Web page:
Concussions can happen to anyone, not just professional athletes. It’s important to treat yourself well after an accident that results in a concussion.
A concussion is a type of brain injury that occurs after hitting your head, and it can range from mild to serious — for example, bumping your head on a shelf versus one that occurs from a serious car accident.
It is important to see a neurosurgeon, neurologist or emergency room physician right away after a concussion, as symptoms can be delayed and can include seizures, drowsiness, headache, confusion, slurred speech and loss of consciousness.
If you have suffered a concussion, heed these tips after seeing your physician to help you or someone you know recover.
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Get plenty of rest
Your brain needs time to heal, and rest is the best way to do so. You may notice disruptions in your sleep, such as sleeping more or less than usual, or difficulty falling asleep. If you or someone you know looks very drowsy or cannot wake up after a concussion, seek emergency medical help immediately, as this is a sign that a dangerous blood clot has formed.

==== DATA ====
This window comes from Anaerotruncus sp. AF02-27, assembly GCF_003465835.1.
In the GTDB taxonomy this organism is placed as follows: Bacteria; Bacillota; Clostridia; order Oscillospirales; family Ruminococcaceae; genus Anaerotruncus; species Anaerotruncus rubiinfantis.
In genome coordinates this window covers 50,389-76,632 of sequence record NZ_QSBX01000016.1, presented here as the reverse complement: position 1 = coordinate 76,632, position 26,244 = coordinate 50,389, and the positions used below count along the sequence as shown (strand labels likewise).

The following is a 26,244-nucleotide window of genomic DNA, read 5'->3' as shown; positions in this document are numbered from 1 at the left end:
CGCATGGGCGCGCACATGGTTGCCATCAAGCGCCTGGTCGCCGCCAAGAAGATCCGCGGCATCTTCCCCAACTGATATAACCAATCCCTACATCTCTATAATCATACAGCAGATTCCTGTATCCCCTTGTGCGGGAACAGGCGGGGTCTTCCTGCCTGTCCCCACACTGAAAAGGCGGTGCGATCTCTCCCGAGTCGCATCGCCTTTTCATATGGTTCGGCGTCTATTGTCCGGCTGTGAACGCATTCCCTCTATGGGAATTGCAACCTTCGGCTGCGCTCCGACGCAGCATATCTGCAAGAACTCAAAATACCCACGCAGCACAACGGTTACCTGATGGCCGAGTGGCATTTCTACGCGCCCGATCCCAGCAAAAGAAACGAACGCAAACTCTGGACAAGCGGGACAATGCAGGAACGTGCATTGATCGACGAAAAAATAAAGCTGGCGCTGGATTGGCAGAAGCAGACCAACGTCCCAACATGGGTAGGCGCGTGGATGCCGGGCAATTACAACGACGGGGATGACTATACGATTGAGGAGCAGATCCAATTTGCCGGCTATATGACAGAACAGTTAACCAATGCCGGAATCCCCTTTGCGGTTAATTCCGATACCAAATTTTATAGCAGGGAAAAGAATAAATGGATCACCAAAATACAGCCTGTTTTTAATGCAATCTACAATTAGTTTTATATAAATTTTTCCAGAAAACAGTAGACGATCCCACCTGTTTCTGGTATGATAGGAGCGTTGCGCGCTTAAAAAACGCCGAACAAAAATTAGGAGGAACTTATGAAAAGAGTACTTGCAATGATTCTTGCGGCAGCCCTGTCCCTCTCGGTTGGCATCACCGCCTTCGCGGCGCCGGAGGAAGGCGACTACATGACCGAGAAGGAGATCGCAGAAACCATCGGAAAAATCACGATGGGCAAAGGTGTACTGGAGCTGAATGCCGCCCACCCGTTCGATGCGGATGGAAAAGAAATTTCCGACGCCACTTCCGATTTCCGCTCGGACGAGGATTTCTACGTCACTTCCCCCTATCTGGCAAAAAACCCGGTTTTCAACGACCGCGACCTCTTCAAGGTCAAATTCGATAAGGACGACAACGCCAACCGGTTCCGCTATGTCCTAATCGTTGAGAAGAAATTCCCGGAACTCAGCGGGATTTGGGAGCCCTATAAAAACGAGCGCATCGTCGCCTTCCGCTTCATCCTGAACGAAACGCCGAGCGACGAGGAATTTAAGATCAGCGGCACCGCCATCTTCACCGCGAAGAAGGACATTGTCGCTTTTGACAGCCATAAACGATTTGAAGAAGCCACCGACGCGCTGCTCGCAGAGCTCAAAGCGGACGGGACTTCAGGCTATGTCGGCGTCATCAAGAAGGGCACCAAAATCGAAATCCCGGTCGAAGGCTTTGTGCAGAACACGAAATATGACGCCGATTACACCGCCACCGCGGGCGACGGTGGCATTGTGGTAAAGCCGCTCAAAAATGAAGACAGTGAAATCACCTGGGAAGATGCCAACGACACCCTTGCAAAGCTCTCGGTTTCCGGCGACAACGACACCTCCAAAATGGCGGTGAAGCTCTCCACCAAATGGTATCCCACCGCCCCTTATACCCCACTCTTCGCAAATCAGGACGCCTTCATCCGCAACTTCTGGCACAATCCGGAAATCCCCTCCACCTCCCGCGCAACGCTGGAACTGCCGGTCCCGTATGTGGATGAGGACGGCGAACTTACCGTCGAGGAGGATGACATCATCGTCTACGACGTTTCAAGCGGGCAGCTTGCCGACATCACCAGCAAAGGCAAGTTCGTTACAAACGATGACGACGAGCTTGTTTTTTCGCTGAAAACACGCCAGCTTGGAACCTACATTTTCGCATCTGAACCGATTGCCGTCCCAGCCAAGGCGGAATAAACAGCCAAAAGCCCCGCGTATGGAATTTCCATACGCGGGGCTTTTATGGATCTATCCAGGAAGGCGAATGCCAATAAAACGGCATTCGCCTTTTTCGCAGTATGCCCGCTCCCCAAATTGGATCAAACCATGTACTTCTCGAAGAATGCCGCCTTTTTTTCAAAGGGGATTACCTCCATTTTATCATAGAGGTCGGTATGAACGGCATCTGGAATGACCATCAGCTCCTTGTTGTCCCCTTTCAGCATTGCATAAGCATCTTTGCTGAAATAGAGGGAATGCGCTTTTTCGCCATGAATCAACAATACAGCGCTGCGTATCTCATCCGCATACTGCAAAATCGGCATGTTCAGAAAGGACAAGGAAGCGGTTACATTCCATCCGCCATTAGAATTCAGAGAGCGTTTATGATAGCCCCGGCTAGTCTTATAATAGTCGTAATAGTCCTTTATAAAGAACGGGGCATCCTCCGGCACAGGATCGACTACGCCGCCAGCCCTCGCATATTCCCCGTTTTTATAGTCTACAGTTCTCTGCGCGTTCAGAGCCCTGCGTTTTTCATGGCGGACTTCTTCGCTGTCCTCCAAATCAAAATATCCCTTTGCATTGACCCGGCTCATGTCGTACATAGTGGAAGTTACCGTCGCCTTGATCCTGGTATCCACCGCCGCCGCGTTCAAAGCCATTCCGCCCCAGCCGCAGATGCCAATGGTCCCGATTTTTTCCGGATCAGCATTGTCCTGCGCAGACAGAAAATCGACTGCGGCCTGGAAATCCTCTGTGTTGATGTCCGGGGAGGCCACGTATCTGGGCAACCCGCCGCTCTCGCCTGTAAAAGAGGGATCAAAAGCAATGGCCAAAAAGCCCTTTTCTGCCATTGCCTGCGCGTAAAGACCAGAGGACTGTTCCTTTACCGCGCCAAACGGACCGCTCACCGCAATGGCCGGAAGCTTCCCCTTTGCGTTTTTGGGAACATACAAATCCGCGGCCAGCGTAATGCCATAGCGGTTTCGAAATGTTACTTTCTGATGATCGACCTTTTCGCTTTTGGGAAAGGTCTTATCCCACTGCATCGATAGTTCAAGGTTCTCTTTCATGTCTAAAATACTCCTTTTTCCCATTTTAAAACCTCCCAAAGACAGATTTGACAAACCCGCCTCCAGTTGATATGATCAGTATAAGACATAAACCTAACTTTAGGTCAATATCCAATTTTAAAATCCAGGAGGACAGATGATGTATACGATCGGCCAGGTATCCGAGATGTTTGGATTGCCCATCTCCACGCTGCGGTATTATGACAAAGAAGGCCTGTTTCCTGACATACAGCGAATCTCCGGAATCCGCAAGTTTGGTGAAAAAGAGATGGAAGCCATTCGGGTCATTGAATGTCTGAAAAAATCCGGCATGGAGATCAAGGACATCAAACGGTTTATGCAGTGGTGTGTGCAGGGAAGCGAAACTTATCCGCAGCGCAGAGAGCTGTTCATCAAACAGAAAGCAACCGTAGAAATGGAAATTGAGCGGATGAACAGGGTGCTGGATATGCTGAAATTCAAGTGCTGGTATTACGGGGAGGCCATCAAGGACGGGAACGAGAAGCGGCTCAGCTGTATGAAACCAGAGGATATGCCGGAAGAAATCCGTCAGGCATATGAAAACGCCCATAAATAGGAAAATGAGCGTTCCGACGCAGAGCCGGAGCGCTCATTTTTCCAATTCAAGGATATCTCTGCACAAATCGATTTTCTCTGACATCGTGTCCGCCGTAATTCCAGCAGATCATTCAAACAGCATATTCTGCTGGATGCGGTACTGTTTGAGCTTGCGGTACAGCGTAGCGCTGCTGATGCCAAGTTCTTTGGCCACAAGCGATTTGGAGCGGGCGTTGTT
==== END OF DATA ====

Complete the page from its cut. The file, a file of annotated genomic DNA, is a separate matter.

Take it slowly
It can take time to fully recover from a concussion and go back to your daily routine. If you typically perform multiple tasks at once, take your time performing each one individually — especially those that may require more concentration.
Hold off on physically or mentally demanding activities
A concussion can affect your balance and coordination, so physically demanding activities should be avoided directly following a head injury. Mentally demanding activities such as reading, studying or working at the computer can lead to worsened symptoms.
Talk to your physician about when you can safely drive
Driving requires optimal concentration and fast reaction time, both of which can be impaired following a concussion. Talk to your physician to discuss when you can safely drive or operate large machinery.
If you have suffered a concussion, seek medical care immediately. If your symptoms persist, request an appointment with a USC Neurosciences expert.